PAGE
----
United States District Court, S.D. Georgia, Augusta Division
MAGISTRATE JUDGE'S REPORT AND
K. EPPS, UNITED STATES MAGISTRATE JUDGE.
currently incarcerated at Augusta State Medical Prison in
Grovetown, Georgia, commenced the above-captioned case
pursuant to 42 U.S.C. § 1983. Because he is proceeding
IFP, Plaintiff's amended complaint must be screened to
protect potential defendants. Phillips v. Mashburn,
746 F.2d 782, 785 (11th Cir. 1984); Al-Amin v.
Donald, 165 Fed.Appx. 733, 736 (11th Cir. 2006).
SCREENING OF THE AMENDED COMPLAINT
names as Defendants (1) Dr. Mary Alston; (2) Shelton, Warden
over Care and Treatment; (3) Dr. Taylor; (4) P.A. Cain; (5)
Dr. William Duke; (6) NPC C. William; (7) Dr. Jed W.
Howington; (8) Dr. Ayaz Chaudhary; and (9) Scott Wilker,
former Warden. (See doc. no. 1, pp. 1, 8-9.) Taking all of
Plaintiff's factual allegations as true, as the Court
must for purposes of the present screening, the facts are as
January 22, 2016, Dr. William Duke performed a thyroidectomy
on Plaintiff. (Id. at 10.) After a biopsy, Dr. Duke
determined Plaintiff had stage II thyroid cancer.
(Id.) He suggested further testing to determine
whether the cancer had spread and told Plaintiff he would
refer him to an associate for an appointment in a few weeks.
(Id.) When Plaintiff saw Dr. Mary Alston in June
2016, he reminded her of the scheduled appointment with Dr.
Duke's associate. (Id.) She said the appointment
must have been overlooked and she would set up an appointment
soon. (Id.) Despite filing several health services
requests, Plaintiff never received an appointment.
(Id. at 10-11.)
December 8, 2016, Dr. Jed Howington saw Plaintiff and
discussed with him the possibility of cancer remaining after
the surgery. (Id. at 11.) Plaintiff saw P.A. Cain on
December 12, 2016, to schedule a follow up appointment on
December 29, 2016, and she told Plaintiff to stop taking his
synthroid medication. (Id.) The December 29th
appointment never occurred, and Plaintiff wrote several
medical and health services requests regarding whether he
should start taking synthroid again since the appointment did
not happen, but did not receive any response. (Id.)
saw a throat doctor at ASMP who suggested radiation treatment
to kill any tissue left over from the surgery. (Id.
at 12.) On April 5, 2017, Dr. Howington and his staff
admitted Plaintiff to Augusta Medical Hospital for radiation
treatment. (Id.) Upon his return, Dr. Howington
instructed the prison that Plaintiff should not be put back
into the general population for five to seven days.
(Id.) However, Plaintiff was placed in general
population the day he returned to ASMP. (Id.)
2017, Dr. Alston saw Plaintiff and told him she would set up
an appointment for cancer treatment on June 8, 2017.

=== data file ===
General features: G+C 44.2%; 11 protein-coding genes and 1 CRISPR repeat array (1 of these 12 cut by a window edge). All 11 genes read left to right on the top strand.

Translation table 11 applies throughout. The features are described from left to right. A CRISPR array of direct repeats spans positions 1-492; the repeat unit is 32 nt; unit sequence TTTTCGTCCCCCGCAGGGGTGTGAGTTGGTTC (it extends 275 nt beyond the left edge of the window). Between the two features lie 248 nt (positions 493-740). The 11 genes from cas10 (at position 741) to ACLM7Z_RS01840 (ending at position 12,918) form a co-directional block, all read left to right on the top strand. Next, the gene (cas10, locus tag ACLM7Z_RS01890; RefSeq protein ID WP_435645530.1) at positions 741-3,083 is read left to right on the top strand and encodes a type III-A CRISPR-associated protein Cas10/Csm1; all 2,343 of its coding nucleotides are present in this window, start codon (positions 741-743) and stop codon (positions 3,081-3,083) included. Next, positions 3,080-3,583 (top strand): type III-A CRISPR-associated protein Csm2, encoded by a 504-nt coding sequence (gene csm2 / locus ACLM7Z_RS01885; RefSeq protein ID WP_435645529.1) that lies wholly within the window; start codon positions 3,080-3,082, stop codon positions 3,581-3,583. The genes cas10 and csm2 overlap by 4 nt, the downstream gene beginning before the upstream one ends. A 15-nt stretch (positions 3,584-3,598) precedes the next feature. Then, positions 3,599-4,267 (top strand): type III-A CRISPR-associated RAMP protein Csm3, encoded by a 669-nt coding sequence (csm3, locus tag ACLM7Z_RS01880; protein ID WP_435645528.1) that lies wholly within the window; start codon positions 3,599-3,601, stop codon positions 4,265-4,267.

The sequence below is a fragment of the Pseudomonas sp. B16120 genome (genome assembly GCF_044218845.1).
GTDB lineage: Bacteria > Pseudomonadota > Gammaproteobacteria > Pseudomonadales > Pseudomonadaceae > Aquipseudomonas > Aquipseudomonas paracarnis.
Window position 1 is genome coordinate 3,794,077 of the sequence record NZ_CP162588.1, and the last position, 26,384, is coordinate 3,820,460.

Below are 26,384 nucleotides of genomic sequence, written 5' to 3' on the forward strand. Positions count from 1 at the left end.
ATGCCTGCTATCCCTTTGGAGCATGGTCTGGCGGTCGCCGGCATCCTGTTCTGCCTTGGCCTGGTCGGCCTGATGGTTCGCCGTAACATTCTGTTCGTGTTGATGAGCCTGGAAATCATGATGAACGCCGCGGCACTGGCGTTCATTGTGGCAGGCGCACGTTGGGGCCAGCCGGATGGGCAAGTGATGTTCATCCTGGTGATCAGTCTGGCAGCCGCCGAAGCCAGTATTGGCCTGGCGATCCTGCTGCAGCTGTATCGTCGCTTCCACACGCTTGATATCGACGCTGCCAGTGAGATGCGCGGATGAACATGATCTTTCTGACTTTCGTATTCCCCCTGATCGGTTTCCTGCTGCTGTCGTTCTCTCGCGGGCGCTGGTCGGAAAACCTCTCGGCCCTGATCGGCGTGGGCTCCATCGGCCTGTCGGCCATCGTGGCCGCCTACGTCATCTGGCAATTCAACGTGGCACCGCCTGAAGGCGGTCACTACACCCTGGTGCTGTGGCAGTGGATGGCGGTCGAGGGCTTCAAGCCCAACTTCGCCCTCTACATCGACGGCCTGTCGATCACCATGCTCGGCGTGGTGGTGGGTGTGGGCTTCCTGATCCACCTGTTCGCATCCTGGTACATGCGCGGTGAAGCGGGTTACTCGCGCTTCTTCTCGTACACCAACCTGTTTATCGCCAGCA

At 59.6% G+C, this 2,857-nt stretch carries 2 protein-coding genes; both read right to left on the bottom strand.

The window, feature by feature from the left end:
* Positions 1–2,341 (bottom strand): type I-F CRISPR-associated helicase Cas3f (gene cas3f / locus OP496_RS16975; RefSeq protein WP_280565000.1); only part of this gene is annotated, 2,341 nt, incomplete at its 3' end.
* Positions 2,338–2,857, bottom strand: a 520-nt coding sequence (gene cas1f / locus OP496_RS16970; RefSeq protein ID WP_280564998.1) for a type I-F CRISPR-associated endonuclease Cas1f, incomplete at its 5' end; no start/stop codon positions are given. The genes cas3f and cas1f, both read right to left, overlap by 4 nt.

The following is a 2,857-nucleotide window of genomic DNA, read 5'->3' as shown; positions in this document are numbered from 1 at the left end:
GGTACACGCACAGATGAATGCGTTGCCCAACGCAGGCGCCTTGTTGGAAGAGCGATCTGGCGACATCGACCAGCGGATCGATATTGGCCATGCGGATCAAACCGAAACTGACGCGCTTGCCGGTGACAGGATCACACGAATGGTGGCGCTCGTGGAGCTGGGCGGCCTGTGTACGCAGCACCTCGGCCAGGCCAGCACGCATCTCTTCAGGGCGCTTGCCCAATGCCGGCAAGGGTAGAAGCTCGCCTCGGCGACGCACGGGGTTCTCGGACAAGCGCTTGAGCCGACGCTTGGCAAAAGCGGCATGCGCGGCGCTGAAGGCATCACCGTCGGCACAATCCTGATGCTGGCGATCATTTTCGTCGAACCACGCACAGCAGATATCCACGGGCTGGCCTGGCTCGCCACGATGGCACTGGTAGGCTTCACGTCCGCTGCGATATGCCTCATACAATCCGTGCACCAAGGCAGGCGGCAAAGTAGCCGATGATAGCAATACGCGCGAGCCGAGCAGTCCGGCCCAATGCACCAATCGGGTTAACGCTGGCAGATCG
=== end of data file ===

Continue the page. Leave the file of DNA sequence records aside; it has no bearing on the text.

(Id. at 12-13.) On June 13, 2017, Dr. Taylor saw
Plaintiff and asked him why he was not taking his medicine.
(Id. at 13.) Plaintiff responded that Dr. Alston had
set up an appointment for him regarding his cancer, and after
looking it up, Dr. Taylor said the appointment was scheduled
for September 6, 2017. (Id.) Dr. Taylor saw
Plaintiff again on September 13, 2017, and told Plaintiff he
would check on Plaintiff's missed cancer appointment.
(Id.) Plaintiff never received the appointment.
October 4, 2017, Plaintiff saw P.A. Cain for an optometry
follow up and mentioned to her he was having pain in his
throat. (Id. at 13-14) She noted he had previously
had thyroid cancer and sent him to the laboratory for blood
work. (Id. at 14.) Plaintiff also received a throat
MRI on October 11, 2017. (Id.) Plaintiff saw Dr.
Taylor again on January 23, 2018, and he explained to
Plaintiff that Plaintiff would be seen by Dr. Ayaz Chaudhary
for a colonoscopy within the next two or three months.
(Id. at 15.) While Dr. Chaudhary did not perform the
colonoscopy, Plaintiff was seen on March 15, 2018 by a doctor
at Reidsville State Prison who performed a colonoscopy and
ran a camera down his throat. (Doc. no. 1-2, p. 4.) Plaintiff
also notes several discrepancies in his medical records
between services his records indicate he received but in
actuality he did not. (Id. at 1-4.)
Legal Standard for Screening
complaint or any portion thereof may be dismissed if it is
frivolous, malicious, or fails to state a claim upon which
relief may be granted, or if it seeks monetary relief from a
defendant who is immune to such relief. See 28 U.S.C.
§§ 1915(e)(2)(B) and 1915A(b). A claim is frivolous
if it “lacks an arguable basis either in law or in
fact.” Neitzke v. Williams, 490 U.S. 319, 327
(1989). “Failure to state a claim under §
1915(e)(2)(B)(ii) is governed by the same standard as
dismissal for failure to state a claim under Fed.R.Civ.P.
12(b)(6).” Wilkerson v. H & S, Inc., 366
Fed.Appx. 49, 51 (11th Cir. 2010) (citing Mitchell v.
Farcass, 112 F.3d 1483, 1490 (11th Cir. 1997)).
avoid dismissal for failure to state a claim upon which
relief can be granted, the allegations in the complaint must
“state a claim for relief that is plausible on its
face.” Bell Atl. Corp. v. Twombly, 550 U.S.
544, 570 (2007). “A claim has facial plausibility when
the plaintiff pleads factual content that allows the court to
draw the reasonable inference that the defendant is liable
for the misconduct alleged.” Ashcroft v.
Iqbal,556 U.S. 662, 678 (2009). That is,
“[f]actual allegations must be enough to raise a right
to relief above the speculative level.”
Twombly, 550 U.S. at 555. While Rule 8(a) of the
Federal Rules of Civil Procedure does not require detailed
factual allegations, “it demands more than an
unadorned, the defendant unlawfully-harmed-me
accusation.” Iqbal, 556 U.S. at 678. A
complaint is insufficient if it “offers ‘labels
and conclusions' or ‘a formulaic recitation of the
elements of a cause of action, '” or if it
“tenders ‘naked assertions' devoid of
‘further factual ...